A Bangladeshi security officer consoles a Rohingya Muslim man fleeing from violence in Myanmar on a boat jetty at Shahporir Dwip in Taknaf, Bangladesh on Monday, June 18, 2012.
Rohingya Muslims are fleeing their homes and seeking shelter in neighboring countries amid threats of ethnic cleansing by the Myanmarese government.
Fleeing harrowing rights violations, they suffer at the hands of Myanmar’s authorities, some of the members of the heavily-persecuted Muslim community arrived in Jammu Kashmir on Sunday.
Some 500,000 Rohingya Muslims have also sought refuge in Bangladesh to avoid persecution.
Bangladeshi Foreign Minister Dipu Moni said on Friday that his country would offer assistance to repatriate the refugees to Myanmar, a process that has remained stalled for decades.
The request by Bangladesh comes amid increasing concerns over state-sponsored ethnic cleansing against the minority Muslim group in Myanmar.
The government of Myanmar refuses to recognize Rohingyas, whom, it claims, are not natives and classifies them as illegal migrants, although, the Rohingyas are said to be Muslim descendants of Persian, Turkish, Bengali, and Pathan origin, who migrated to Myanmar as early as the eighth century.
The UN says decades of discrimination have left the Rohingyas stateless, with Myanmar implementing restrictions on their movement and withholding land rights, education, and public services from them. The world body has also described the Muslim community as the Palestine of Asia and one of the most persecuted minorities in the world.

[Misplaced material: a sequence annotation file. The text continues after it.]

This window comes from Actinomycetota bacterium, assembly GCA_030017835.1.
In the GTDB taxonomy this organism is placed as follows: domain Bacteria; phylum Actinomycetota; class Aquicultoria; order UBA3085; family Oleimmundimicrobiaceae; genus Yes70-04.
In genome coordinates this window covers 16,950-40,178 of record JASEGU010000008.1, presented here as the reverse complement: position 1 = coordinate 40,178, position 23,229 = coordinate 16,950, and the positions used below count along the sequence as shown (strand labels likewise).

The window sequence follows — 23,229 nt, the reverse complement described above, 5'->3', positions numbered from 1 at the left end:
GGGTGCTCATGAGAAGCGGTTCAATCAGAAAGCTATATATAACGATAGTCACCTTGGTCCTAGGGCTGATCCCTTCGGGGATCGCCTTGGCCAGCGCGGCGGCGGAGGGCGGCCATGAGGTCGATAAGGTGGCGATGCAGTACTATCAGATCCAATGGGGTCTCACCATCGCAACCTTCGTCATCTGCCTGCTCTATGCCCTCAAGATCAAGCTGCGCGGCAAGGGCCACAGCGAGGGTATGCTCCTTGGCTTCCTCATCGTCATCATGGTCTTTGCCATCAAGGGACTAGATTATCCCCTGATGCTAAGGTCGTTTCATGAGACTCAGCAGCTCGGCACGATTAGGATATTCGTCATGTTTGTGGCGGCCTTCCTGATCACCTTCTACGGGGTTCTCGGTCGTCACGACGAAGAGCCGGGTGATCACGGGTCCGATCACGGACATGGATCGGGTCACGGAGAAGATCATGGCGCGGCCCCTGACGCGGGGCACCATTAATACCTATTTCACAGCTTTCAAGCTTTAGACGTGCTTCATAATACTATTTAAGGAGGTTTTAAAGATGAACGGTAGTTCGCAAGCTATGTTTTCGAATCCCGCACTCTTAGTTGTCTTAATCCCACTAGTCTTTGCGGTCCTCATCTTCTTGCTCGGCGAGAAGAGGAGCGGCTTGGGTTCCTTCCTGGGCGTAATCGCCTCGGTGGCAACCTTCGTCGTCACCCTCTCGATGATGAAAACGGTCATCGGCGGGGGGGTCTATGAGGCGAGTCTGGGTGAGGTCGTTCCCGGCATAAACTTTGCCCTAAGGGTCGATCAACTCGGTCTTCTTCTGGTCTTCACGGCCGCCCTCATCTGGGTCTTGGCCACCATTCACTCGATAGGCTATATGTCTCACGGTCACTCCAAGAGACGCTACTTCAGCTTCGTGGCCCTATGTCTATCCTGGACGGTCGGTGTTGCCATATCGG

Myanmar’s President Thein Sein said on July 19 that the "only solution" to the plight of Rohingya Muslims is to send the nearly-one-million-strong community to refugee camps run by United Nations High Commissioner for Refugees (UNHCR). "We will send them away if any third country would accept them," he added. "This is what we are thinking is the solution to the issue."
Bangladesh calls Rohingya refugees illegal immigrants. The UN refugee agency has recently aggravated the situation of the minority group by dismissing a demand by Myanmar’s government to accommodate the persecuted Muslims in new refugee camps.
Even Myanmar’s Western-sponsored democracy icon Aung San Suu Kyi has remained silent on atrocities perpetrated against the Rohingya Muslims.
Over the past two years, scores of ethnic Muslims have attempted to flee by boat in the face of systematic oppression by the Myanmarese government.
Reports say 650 Rohingya Muslims have been killed since June 28 during clashes in the Rakhine state in the west of the country. This is while 1,200 others are missing and 80,000 more have been displaced.